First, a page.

Published on September 13th, 2013 | by Magnus Reviewman0
Review 15 – Nobu
50% South Korean, 50% English… I’m one of many people in Australia who literally personify Asian Fusion. But when you’re talking about Asian Fusion in a culinary sense, there aren’t really that many things that can obviously mix. If you’re not an expert, your menu is going to end up as appetising as that juice that always seems to develop at the bottom of bins. Luckily, the masterminds in the Nobu kitchen are clearly experts.
Walking in, you can feel the thick wall of opulence. The décor is serious business. Glass orbs adorn portions of the ceiling, geometric wooden pillars are sprinkled throughout the main chamber, the hues are rich but understated, there’s more wood than a forest and more leather than a paddock full of livestock. It’s very nice indeed, but some might find it intimidating or excessive. Restaurant Amusé for me nails high-end décor, but I don’t mind Nobu’s approach.
Service was up and down. Birthday girl Mother Reviewman, Father Reviewman and I had a fantastic, knowledgeable American waitress for most of the night. She checked how we were doing regularly, and was happy to suggest her favourites from the complex, large menu. After we’d decided on our wines, we asked a young waiter for the menu. He advised us that he’d have to tell someone else to get the menu for us which, to be fair, happened promptly. But really, can you not get a menu for a table yourself? There must be some process that needs to be followed, yes, but in that case the issue extends to management. It’s the classic case of “if your management instructed you to jump off a cliff, then would you?” If there’s an easier way to do something that results in a superior experience for the punter, do it.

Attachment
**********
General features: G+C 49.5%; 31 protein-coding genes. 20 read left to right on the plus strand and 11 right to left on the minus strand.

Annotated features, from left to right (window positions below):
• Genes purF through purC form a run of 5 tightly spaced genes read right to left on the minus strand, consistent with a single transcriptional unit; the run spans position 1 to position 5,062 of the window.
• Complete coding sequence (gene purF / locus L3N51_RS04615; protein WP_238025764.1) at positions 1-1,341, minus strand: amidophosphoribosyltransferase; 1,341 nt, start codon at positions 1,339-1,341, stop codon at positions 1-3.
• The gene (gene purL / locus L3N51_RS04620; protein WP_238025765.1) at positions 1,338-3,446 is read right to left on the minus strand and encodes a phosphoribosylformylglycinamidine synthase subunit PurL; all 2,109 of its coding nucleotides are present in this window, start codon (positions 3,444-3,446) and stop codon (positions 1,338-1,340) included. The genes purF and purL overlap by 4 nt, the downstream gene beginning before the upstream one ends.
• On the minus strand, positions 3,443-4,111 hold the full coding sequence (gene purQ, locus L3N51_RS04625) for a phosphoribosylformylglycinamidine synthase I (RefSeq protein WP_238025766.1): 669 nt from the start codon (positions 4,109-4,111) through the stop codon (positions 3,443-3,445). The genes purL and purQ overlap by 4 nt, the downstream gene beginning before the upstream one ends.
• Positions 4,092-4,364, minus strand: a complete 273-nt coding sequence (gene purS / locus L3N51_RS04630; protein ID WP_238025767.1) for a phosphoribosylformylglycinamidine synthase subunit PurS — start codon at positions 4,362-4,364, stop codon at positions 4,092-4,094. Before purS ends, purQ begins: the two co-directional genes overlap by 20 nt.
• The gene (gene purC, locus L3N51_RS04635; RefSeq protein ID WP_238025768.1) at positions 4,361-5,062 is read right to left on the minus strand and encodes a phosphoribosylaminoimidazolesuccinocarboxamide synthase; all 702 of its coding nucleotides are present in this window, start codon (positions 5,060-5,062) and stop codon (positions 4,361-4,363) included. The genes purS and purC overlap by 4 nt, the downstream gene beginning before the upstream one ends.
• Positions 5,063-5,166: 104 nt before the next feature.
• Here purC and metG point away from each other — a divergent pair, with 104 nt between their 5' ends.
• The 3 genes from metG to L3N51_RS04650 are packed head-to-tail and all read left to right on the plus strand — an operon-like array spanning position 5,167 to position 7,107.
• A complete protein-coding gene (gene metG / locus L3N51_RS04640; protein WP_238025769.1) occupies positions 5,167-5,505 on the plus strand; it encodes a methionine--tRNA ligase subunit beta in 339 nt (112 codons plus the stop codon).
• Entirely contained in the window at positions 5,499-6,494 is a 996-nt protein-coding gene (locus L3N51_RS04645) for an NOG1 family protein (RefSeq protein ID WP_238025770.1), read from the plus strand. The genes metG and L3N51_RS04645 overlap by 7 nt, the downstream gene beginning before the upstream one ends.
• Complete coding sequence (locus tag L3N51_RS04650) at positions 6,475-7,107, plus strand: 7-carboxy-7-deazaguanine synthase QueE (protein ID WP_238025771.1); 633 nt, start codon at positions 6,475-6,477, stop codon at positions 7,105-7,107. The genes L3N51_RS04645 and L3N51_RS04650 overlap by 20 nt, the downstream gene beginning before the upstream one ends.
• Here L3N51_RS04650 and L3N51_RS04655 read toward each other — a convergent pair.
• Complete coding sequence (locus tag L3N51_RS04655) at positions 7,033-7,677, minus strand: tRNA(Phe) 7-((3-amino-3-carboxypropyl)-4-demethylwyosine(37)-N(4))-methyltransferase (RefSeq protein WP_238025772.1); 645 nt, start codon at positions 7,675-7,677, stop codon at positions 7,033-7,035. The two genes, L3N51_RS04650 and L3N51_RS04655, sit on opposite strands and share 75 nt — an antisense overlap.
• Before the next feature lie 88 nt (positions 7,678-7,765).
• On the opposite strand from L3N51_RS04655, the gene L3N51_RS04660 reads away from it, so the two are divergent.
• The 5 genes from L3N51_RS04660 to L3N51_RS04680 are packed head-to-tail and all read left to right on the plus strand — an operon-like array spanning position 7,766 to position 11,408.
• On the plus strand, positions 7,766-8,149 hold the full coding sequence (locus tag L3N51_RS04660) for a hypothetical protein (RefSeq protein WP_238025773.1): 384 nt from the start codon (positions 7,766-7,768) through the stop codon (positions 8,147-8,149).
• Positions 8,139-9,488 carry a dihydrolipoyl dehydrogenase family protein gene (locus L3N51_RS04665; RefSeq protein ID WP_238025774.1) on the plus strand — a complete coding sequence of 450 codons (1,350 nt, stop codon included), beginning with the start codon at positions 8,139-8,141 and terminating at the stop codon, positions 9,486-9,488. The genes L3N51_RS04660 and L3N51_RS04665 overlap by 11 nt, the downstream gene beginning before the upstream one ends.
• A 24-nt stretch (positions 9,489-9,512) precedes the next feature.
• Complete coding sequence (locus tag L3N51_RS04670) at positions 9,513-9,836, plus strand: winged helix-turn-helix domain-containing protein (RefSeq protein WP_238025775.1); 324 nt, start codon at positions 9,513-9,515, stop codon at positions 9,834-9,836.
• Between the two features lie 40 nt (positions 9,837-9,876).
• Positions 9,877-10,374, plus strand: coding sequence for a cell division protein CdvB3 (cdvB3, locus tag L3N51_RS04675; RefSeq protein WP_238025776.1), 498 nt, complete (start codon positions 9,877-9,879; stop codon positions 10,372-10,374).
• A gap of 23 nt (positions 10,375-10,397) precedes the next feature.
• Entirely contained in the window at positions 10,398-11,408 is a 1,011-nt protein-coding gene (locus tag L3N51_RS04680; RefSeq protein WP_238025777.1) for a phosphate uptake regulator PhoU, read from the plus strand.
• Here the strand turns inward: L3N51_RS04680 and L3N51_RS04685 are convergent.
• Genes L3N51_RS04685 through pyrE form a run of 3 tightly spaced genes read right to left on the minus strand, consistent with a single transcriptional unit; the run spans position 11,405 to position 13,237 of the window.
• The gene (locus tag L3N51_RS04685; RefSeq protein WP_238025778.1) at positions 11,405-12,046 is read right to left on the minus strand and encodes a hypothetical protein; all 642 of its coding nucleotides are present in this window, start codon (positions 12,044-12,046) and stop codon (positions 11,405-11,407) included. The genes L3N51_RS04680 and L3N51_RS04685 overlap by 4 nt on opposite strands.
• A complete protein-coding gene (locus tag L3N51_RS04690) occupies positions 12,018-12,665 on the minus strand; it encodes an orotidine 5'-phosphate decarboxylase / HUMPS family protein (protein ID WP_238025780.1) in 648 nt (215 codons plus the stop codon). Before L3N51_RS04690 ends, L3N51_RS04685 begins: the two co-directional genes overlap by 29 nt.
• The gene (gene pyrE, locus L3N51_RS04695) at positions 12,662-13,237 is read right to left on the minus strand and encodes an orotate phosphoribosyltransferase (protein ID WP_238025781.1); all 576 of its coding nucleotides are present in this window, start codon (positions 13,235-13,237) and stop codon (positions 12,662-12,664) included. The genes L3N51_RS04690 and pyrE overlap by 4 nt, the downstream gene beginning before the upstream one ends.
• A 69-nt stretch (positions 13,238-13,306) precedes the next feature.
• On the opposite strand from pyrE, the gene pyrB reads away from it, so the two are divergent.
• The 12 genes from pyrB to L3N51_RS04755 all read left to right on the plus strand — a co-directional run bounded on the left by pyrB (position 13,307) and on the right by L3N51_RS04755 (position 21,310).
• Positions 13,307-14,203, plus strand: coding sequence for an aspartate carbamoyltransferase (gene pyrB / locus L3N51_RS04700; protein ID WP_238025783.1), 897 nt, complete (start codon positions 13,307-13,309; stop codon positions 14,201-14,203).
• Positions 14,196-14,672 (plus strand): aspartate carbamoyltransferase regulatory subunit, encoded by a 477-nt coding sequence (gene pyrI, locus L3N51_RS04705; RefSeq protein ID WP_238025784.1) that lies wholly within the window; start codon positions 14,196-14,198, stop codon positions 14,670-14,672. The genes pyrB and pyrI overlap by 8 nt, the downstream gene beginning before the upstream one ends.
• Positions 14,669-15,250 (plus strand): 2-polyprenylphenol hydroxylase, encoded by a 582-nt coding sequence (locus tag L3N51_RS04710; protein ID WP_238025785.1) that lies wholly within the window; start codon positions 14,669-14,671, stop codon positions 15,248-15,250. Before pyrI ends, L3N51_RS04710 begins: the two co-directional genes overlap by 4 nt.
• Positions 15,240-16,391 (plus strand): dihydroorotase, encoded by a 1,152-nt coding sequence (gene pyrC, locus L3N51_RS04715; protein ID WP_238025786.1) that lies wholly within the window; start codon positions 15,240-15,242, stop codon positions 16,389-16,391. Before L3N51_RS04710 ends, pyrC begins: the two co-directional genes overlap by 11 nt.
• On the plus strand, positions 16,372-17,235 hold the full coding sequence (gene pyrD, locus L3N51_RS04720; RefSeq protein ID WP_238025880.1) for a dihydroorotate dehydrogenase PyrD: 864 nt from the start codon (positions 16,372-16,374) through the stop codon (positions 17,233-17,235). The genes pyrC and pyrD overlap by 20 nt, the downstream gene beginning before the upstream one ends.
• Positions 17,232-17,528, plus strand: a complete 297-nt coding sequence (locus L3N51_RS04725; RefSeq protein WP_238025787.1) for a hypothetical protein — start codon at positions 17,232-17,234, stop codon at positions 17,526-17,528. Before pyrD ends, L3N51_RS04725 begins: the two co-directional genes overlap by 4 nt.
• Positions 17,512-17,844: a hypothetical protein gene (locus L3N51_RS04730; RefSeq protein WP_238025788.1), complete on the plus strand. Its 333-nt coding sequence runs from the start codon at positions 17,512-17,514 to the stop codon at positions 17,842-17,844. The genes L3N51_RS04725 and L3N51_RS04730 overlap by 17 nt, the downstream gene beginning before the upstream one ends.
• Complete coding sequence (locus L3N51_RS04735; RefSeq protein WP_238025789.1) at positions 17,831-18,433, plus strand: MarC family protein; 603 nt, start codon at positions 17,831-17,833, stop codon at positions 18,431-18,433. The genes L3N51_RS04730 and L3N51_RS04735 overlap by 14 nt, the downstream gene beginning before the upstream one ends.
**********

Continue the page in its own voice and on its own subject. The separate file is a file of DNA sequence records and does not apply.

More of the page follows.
When ordering our food, we advised another waitress that we would be ordering the Black Cod Miso and Nasu Miso. The waitress said that we shouldn’t take that approach, since “the flavours are too similar”. Mother Reviewman insisted. Her thoughts must have been along similar lines to mine: how can a fish taste similar, in any way, to an eggplant? It’s not even like comparing apples and oranges, it’s like comparing a pillowcase to a bag of macadamias – not even close to the same ballpark. Our suspicions proved true – the waitress was unequivocally wrong.
Speaking of food… woah. Whether it’s pronounced Nobu as in “no, boo, I hate that political party” or Nobu as in “knob, boo, I prefer handles” there’s no debating the standard of the food. We started with some Miso Soup ($7). There’s a depth of flavour here you won’t find at your corner Japanese store. It’s more robust, without any wateriness, just a hefty hit of miso taste and silky tofu.